Andrew Rugg-Gunn was born in Wester Ross and spent most of his childhood on Skye. After attending the Inverness Royal Academy, he studied Medicine at Edinburgh University, graduating in 1907. His first post was as a general practitioner in Ullapool. He moved to Newcastle-upon-Tyne in 1910 before being appointed ophthalmic surgeon at London’s Western Hospital from 1912-1951. He was in the Royal Army Medical Corps during the first World War, serving at Gallipoli before being evacuated for medical reasons. He spent the last two years of the war in India where he served as an ophthalmologist to the 16th Indian Division and was promoted to the rank of Captain.


Rugg-Gunn published his first paper on contact lenses in The Lancet during 1930. He was aware of Fick’s earlier work and the then current limitations imposed on optical manufacturers in grinding glass to the required shape. He felt that success with blown lenses was superior but often a lucky accident.


Early Zeiss lens container (Courtesy Contact Lens Collection, British College of Optometrists)

In 1931 Rugg-Gunn used the afocal Zeiss lenses developed by Leopold Heine of Kiel University , Germany, which relied on a liquid lens for visual correction. He anaesthetised the eyes with Holocaine 2% and they were inserted with a 2% saline solution diluted with warm water. Rugg-Gunn suggested that “The prescribing of Contact Glasses is not so much an optical problem as an orthopaedic one. Good vision depends entirely on corneal curvature but comfort depends on scleral curvature and in the last analysis it is comfort that determines whether a glass shall or shall not be worn.”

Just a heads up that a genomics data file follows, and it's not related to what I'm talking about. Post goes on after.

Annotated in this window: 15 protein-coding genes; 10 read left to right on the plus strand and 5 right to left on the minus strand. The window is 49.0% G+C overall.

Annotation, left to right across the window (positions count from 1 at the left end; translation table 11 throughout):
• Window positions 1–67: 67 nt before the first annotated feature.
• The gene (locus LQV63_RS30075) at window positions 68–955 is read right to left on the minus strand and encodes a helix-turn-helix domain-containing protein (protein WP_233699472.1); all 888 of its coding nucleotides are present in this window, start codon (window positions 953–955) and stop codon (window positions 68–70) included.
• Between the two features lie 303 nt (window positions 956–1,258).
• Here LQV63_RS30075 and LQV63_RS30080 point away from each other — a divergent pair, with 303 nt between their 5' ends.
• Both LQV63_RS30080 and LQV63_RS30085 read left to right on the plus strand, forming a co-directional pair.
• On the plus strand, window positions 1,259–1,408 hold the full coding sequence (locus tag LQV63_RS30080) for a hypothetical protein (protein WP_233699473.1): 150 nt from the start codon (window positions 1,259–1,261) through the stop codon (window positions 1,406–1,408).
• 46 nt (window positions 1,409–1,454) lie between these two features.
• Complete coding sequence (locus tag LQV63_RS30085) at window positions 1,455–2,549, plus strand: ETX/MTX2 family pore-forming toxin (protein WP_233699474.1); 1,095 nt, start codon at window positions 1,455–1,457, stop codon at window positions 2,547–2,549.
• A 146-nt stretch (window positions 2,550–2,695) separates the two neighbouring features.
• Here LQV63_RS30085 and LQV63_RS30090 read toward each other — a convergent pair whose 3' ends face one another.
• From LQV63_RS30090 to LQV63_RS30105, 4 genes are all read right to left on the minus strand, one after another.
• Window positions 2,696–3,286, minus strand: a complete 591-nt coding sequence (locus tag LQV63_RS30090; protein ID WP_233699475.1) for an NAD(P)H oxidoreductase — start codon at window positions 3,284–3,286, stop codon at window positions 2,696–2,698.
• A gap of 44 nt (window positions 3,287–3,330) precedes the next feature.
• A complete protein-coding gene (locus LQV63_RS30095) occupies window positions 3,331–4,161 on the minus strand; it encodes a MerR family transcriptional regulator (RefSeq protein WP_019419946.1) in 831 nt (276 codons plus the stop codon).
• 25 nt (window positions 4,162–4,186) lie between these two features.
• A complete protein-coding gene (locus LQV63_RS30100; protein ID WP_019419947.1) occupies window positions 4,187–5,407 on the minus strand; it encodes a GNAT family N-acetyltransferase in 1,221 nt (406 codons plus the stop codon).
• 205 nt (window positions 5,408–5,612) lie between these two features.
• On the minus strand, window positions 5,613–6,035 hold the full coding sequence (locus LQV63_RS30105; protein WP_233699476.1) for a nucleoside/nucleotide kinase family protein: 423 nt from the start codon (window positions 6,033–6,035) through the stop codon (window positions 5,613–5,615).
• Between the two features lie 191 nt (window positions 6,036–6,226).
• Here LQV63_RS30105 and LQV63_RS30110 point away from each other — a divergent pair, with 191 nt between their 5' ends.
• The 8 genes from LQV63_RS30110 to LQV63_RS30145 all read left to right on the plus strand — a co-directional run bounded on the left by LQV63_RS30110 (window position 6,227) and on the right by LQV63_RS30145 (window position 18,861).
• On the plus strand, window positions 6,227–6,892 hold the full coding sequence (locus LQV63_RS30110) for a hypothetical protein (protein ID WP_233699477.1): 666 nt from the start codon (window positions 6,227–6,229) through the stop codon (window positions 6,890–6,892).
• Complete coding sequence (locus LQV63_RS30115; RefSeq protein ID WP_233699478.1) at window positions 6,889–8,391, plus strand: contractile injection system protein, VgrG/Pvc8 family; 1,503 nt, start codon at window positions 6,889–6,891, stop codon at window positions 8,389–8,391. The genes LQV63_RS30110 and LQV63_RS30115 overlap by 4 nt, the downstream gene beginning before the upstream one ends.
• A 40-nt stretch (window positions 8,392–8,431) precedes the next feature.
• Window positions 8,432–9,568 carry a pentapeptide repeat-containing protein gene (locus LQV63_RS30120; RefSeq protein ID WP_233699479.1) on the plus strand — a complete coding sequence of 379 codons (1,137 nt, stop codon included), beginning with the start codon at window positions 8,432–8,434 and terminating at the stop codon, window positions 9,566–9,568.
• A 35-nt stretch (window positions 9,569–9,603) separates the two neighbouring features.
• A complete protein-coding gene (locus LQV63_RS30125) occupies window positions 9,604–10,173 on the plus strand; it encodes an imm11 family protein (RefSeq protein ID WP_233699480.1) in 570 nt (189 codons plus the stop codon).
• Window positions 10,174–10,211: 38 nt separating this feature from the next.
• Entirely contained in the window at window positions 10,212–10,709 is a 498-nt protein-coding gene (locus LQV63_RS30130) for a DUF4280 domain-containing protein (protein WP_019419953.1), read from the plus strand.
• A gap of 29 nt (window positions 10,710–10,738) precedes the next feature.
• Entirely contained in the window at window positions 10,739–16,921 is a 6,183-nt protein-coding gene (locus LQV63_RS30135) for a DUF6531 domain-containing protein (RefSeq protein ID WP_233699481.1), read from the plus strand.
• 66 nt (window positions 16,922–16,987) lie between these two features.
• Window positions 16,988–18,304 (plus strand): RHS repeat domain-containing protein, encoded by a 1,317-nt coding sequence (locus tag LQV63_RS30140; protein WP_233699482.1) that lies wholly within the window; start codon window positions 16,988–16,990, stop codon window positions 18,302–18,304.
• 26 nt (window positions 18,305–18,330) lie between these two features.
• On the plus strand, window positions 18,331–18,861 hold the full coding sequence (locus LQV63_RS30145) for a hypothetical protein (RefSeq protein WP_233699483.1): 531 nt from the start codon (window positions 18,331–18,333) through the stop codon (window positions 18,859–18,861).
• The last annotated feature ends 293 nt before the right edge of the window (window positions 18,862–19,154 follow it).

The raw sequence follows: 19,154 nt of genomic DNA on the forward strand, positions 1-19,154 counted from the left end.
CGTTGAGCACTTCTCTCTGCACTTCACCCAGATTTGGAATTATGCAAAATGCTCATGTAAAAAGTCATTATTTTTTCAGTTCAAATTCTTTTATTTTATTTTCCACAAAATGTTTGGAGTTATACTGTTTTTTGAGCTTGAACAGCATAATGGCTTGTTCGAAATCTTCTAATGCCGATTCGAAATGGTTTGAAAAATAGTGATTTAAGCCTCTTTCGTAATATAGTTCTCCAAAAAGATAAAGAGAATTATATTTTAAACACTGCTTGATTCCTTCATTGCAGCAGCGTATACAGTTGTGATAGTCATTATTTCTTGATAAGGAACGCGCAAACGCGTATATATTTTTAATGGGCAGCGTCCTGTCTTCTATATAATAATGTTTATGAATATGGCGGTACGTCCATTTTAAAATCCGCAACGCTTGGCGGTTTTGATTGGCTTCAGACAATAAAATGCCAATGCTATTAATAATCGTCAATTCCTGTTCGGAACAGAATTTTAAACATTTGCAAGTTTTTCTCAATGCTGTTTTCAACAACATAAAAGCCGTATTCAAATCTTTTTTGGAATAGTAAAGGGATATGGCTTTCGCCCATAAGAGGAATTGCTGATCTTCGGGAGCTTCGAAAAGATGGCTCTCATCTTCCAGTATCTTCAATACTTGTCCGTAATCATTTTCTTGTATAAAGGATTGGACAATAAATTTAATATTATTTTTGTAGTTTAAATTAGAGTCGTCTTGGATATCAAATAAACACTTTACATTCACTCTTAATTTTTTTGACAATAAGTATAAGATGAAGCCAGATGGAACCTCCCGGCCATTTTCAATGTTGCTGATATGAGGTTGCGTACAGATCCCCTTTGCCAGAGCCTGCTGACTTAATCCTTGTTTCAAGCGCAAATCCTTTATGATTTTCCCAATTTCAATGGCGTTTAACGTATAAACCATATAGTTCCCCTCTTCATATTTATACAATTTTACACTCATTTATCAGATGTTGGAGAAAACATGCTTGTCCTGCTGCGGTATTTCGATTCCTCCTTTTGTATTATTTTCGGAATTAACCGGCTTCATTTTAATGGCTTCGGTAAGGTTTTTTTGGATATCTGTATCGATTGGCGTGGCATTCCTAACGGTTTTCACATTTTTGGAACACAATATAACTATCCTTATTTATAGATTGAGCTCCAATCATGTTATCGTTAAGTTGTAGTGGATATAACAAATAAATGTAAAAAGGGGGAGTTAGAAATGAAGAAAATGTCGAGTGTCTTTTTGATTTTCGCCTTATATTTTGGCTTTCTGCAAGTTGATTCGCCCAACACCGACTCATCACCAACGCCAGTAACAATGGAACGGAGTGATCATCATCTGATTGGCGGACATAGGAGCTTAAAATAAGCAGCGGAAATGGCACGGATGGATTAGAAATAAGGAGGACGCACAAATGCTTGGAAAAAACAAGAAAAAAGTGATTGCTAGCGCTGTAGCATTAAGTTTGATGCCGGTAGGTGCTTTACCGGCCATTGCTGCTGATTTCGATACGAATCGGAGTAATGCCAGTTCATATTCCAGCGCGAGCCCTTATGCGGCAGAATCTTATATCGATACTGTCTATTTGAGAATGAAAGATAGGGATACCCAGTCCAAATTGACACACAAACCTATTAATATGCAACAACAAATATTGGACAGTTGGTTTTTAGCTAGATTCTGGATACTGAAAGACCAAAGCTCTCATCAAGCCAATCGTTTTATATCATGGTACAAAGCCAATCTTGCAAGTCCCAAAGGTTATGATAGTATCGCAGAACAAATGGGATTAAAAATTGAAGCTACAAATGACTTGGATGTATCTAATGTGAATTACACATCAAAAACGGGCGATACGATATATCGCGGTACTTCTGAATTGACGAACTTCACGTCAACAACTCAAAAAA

In 1933, he published a book, Diseases of the Eye, which was a guide on eye diseases for GPs.


Early Zeiss instruction leaflet (Courtesy Contact Lens Collection, British College of Optometry)

In 1937 Rugg-Gunn, with Ida Mann, Frederick Williamson-Noble and T. J. Philips, visited Dallos in Hungary to evaluate his work on contact lenses and was jointly responsible for the arrival of Dallos and Nissel in London later that year. Rugg-Gunn was also part of the management team of the first contact lens centre at 18 Cavendish Square. He was also involved in formulating the professional guidelines that regulated the fitting of contact lenses by dispensing opticians.

He played an active part in London medicine, becoming president of the Chelsea Clinical Society and participating in the work of the Medical Society of London, the Hunterian Society and the Medico-Legal Society. With an interest in Scandinavian history and literature, he acted as president of the Viking Society for Northern Research. He published Osiris and Odin: the Origin of Kingship in 1940.


In 1959 Rugg Peak in Antarctica, on the west coast of Graham Land, was named for Rugg-Gunn who in 1934 brought together the relevant data on radiation and protective glasses to improve the design of snow goggles.

‘Contact Glasses for Ametropia’, The Lancet 219, 1930(2) 1067-1069.

‘Contact Glass for Amblyopia’, Optician 26/12/30.

‘Contact Glasses’, Br J. Ophthalmol, 15, 549, Oct 5 1931.

‘Contact Glasses’, Trans. Ophthalmol Soc. U.K. , 51, 477 ( Oxford Ophthalmic Congress, 9-11 November 1931.

‘Some Points in the fitting of contact Lenses’, Proceedings of the Royal Society of Medicine, 25, 478 section of ophthalmology, 13 November 1931.

‘Bilateral Conical Cornea with History of Acute Ectasia; Contact Glass Correction’, Proceedings of the Royal Society of Medicine 28,1935 1412-1414.

Geographic Names of the Antarctic, US Government printing Office, Washington DC, 1981.

Obituary in British Journal of Ophthalmology (1972) 56, 862.